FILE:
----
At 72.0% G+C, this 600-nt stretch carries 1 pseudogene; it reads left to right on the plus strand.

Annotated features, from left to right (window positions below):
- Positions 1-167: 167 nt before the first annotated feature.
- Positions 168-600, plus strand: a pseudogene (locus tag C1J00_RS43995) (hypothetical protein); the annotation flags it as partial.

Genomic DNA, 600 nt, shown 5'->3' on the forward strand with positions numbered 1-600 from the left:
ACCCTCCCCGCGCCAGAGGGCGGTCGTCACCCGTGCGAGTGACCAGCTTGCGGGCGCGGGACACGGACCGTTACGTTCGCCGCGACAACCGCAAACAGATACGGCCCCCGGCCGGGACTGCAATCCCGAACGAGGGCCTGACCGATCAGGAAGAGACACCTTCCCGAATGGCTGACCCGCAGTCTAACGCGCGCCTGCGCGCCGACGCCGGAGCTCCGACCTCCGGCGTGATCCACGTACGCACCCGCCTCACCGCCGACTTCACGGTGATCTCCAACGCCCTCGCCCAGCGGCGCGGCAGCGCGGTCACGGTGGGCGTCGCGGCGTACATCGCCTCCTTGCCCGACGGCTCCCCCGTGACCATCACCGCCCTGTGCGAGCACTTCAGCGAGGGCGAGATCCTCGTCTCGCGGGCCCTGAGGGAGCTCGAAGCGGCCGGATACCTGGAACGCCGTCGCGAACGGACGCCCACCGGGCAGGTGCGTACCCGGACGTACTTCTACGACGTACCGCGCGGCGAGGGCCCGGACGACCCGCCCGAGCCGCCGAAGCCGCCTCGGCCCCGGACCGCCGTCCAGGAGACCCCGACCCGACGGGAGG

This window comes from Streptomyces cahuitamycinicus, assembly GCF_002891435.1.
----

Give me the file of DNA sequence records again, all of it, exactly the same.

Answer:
At 72.0% G+C, this 600-nt stretch carries 1 pseudogene; it reads left to right on the plus strand.

Annotated features, from left to right (window positions below):
- Positions 1-167: 167 nt before the first annotated feature.
- Positions 168-600, plus strand: a pseudogene (locus tag C1J00_RS43995) (hypothetical protein); the annotation flags it as partial.

Genomic DNA, 600 nt, shown 5'->3' on the forward strand with positions numbered 1-600 from the left:
ACCCTCCCCGCGCCAGAGGGCGGTCGTCACCCGTGCGAGTGACCAGCTTGCGGGCGCGGGACACGGACCGTTACGTTCGCCGCGACAACCGCAAACAGATACGGCCCCCGGCCGGGACTGCAATCCCGAACGAGGGCCTGACCGATCAGGAAGAGACACCTTCCCGAATGGCTGACCCGCAGTCTAACGCGCGCCTGCGCGCCGACGCCGGAGCTCCGACCTCCGGCGTGATCCACGTACGCACCCGCCTCACCGCCGACTTCACGGTGATCTCCAACGCCCTCGCCCAGCGGCGCGGCAGCGCGGTCACGGTGGGCGTCGCGGCGTACATCGCCTCCTTGCCCGACGGCTCCCCCGTGACCATCACCGCCCTGTGCGAGCACTTCAGCGAGGGCGAGATCCTCGTCTCGCGGGCCCTGAGGGAGCTCGAAGCGGCCGGATACCTGGAACGCCGTCGCGAACGGACGCCCACCGGGCAGGTGCGTACCCGGACGTACTTCTACGACGTACCGCGCGGCGAGGGCCCGGACGACCCGCCCGAGCCGCCGAAGCCGCCTCGGCCCCGGACCGCCGTCCAGGAGACCCCGACCCGACGGGAGG

This window comes from Streptomyces cahuitamycinicus, assembly GCF_002891435.1.